* Mikoyan (who she calls the ‘Red Aunt Jemima’) went to the U.S. and brought back the idea of the hamburger but without the bun, which became the ubiquitous Soviet kotleta. He also introduced the ‘Eskimo pie’ to the USSR. And then there was kornfleks and even ketchup.
* The ruling nomenklatura had plenty of high-quality food, their own cooks, supply chains and farms. According to evidence, Stalin became quite the gluttonous gourmand. Though how that compares with the diets of today’s U.S. or Russian billionaire oligarchs is unsaid.
* Russia turned away from Islam because Islam forbade alcohol, including the culturally significant vodka. In 988 the king of the Rus adopted the Byzantine Eastern Orthodox Church, which allowed booze.
* The limitations of communal living in the cities were not so much in the ‘communal’ as in the tiny spaces that people had. They slept on aluminum cots (raskladushka) in hallways, in kitchens, in closets and had no privacy. It took years before Khrushchev and later Brezhnev began building identical apartment blocks that had a bit more room, but these were not in the central city areas.
* The old Bolsheviks were quite abstentious in their food habits. Lenin was against the working class drinking alcohol. Wiser heads prevailed and the alcohol tax monopoly was reintroduced in the 1920s.
* Von Bremzen’s grandfather in naval intelligence confirmed the evidence that Stalin ignoring multiple warnings of a surprise German attack in 1941. This led to 750,000 casualties, 3 million Soviet soldiers captured and Nazi armies at the gates of Leningrad and Moscow. This ‘mistake’ almost ended the USSR.
* Recycling was common in the land of the Soviets.
* She retails the Sovok traditions of drinking vodka, which she calls ‘co-bottling’ – done in 3s, never alone, with a zakuska (appetizer) of sorts.
* She asserts that ‘multi-culturalism’ - actually the right to self-determination for each nationality written into the USSR’s constitution - ultimately blew up the Soyuz (Union). Historically, no national votes took place, only a meeting between Yeltsin and 2 other republic leaders.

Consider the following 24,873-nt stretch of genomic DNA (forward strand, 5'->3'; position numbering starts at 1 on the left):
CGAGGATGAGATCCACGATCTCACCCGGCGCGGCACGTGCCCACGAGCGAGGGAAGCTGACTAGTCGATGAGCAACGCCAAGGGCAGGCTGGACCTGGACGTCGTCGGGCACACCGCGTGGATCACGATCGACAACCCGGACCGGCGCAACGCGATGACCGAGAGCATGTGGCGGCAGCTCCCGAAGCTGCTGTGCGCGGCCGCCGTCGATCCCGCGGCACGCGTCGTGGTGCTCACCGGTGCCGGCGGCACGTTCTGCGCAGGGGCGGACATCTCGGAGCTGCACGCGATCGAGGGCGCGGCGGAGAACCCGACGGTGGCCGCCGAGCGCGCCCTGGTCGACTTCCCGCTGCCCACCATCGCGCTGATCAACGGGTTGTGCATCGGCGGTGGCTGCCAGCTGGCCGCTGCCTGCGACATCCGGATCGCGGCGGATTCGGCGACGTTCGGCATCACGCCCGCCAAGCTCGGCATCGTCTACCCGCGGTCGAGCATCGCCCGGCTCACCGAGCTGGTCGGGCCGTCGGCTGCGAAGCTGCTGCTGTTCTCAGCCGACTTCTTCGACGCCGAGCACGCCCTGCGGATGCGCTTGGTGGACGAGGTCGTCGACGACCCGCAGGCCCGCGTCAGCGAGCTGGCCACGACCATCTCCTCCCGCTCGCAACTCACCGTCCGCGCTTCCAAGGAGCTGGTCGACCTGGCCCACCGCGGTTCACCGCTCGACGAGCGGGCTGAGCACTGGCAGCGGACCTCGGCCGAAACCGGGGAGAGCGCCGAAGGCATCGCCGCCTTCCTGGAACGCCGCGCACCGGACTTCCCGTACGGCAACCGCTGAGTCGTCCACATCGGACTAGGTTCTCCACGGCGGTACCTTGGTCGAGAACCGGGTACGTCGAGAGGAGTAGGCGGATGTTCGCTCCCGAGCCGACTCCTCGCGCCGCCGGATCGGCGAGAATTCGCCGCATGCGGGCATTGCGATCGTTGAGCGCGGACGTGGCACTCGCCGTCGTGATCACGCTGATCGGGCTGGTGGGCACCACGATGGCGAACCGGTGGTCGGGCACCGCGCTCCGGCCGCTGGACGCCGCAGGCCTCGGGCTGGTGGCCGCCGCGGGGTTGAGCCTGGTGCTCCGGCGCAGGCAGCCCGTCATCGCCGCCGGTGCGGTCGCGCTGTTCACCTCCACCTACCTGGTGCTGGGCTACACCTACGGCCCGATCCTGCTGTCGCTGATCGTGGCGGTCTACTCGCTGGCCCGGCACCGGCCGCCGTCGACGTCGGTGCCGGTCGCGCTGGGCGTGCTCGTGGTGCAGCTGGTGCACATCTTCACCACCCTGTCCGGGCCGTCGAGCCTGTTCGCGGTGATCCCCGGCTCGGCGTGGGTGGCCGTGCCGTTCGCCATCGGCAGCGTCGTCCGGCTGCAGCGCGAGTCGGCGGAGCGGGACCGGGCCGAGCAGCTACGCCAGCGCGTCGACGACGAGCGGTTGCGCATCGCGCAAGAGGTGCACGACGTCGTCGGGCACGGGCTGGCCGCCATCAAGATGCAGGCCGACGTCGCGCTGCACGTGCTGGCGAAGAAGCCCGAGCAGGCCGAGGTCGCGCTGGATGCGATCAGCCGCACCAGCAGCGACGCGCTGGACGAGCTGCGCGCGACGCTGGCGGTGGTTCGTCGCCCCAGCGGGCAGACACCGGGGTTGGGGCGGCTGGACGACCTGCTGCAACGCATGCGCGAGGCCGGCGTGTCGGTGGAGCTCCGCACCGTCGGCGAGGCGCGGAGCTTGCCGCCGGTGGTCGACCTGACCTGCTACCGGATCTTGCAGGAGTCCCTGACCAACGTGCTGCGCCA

This book suggests that had if Soviets had paid more attention to the consumer sector instead of the military sector – i.e. music, clothes and especially living spaces and food - they might have maintained support among the working-class and rural farm populations. According to Von Bremzen, standing queues (stoyat) are where people socialized, and quite plainly their discussions were not complimentary to the food regime.
Von Bremzen includes recipes for: Salat Olivier, potato salad with pickles; Kulbiaka, pastry filled with fish, rice and mushrooms; Chanakhi, stew of lamb, herbs and vegetables; Super Borshch, soup with beef, mushrooms, apples and beans; Blini, pancakes with the trimmings.
Other reviews on the USSR: Travel series on St. Petersburg/ Leninsburg/ Leningrad. Books: “How the Beatles Rocked the Kremlin,” “Reinventing Collapse,” “Soviet Fates and Lost Alternatives,” “Secondhand Time,” “Russia and the Long Transition from Capitalism to Socialism,” “Soviet Women.” Event: “Slavs and Tatars.”
P.S. – Vegetarianism was frowned upon in the USSR. A ‘vegetarian society’ was established in 1901 with influence from people like Leo Tolstoy, but in 1929 it was outlawed. The Great Soviet Encyclopedia called vegetarianism a ‘false idea’ with ‘no followers’ in the USSR.’ The word itself disappeared from Russian dictionaries. At that time, vegetarianism meant more than just not eating meat – it was pacifist and semi-political too, so it was seen as threatening.
And I bought it at May Day’s excellent used/cutout book section!
The Kulture Kommissar
February 20, 2019